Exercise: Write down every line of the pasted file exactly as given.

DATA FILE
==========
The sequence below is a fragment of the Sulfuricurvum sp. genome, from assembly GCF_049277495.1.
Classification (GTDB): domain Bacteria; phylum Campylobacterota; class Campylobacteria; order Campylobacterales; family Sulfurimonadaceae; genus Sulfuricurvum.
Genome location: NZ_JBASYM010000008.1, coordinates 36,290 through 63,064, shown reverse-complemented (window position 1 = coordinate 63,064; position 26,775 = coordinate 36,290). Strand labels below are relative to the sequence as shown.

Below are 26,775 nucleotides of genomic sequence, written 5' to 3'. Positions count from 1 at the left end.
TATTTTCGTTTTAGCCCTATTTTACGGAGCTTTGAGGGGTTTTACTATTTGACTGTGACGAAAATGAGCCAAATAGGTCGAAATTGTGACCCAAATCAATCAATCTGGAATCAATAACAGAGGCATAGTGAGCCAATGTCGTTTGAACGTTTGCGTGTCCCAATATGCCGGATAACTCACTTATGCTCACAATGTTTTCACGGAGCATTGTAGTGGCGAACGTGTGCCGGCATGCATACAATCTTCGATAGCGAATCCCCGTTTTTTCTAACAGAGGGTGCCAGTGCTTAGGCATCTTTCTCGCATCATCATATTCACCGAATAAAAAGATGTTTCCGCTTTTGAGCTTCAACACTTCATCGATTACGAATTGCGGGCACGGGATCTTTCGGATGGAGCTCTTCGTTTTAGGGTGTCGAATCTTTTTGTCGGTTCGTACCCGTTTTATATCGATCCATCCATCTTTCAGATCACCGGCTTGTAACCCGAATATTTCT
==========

The sequence below is a fragment of the Sulfuricurvum sp. genome, from assembly GCF_049277495.1.
Classification (GTDB): domain Bacteria; phylum Campylobacterota; class Campylobacteria; order Campylobacterales; family Sulfurimonadaceae; genus Sulfuricurvum.
Genome location: NZ_JBASYM010000008.1, coordinates 36,290 through 63,064, shown reverse-complemented (window position 1 = coordinate 63,064; position 26,775 = coordinate 36,290). Strand labels below are relative to the sequence as shown.

Below are 26,775 nucleotides of genomic sequence, written 5' to 3'. Positions count from 1 at the left end.
TATTTTCGTTTTAGCCCTATTTTACGGAGCTTTGAGGGGTTTTACTATTTGACTGTGACGAAAATGAGCCAAATAGGTCGAAATTGTGACCCAAATCAATCAATCTGGAATCAATAACAGAGGCATAGTGAGCCAATGTCGTTTGAACGTTTGCGTGTCCCAATATGCCGGATAACTCACTTATGCTCACAATGTTTTCACGGAGCATTGTAGTGGCGAACGTGTGCCGGCATGCATACAATCTTCGATAGCGAATCCCCGTTTTTTCTAACAGAGGGTGCCAGTGCTTAGGCATCTTTCTCGCATCATCATATTCACCGAATAAAAAGATGTTTCCGCTTTTGAGCTTCAACACTTCATCGATTACGAATTGCGGGCACGGGATCTTTCGGATGGAGCTCTTCGTTTTAGGGTGTCGAATCTTTTTGTCGGTTCGTACCCGTTTTATATCGATCCATCCATCTTTCAGATCACCGGCTTGTAACCCGAATATTTCT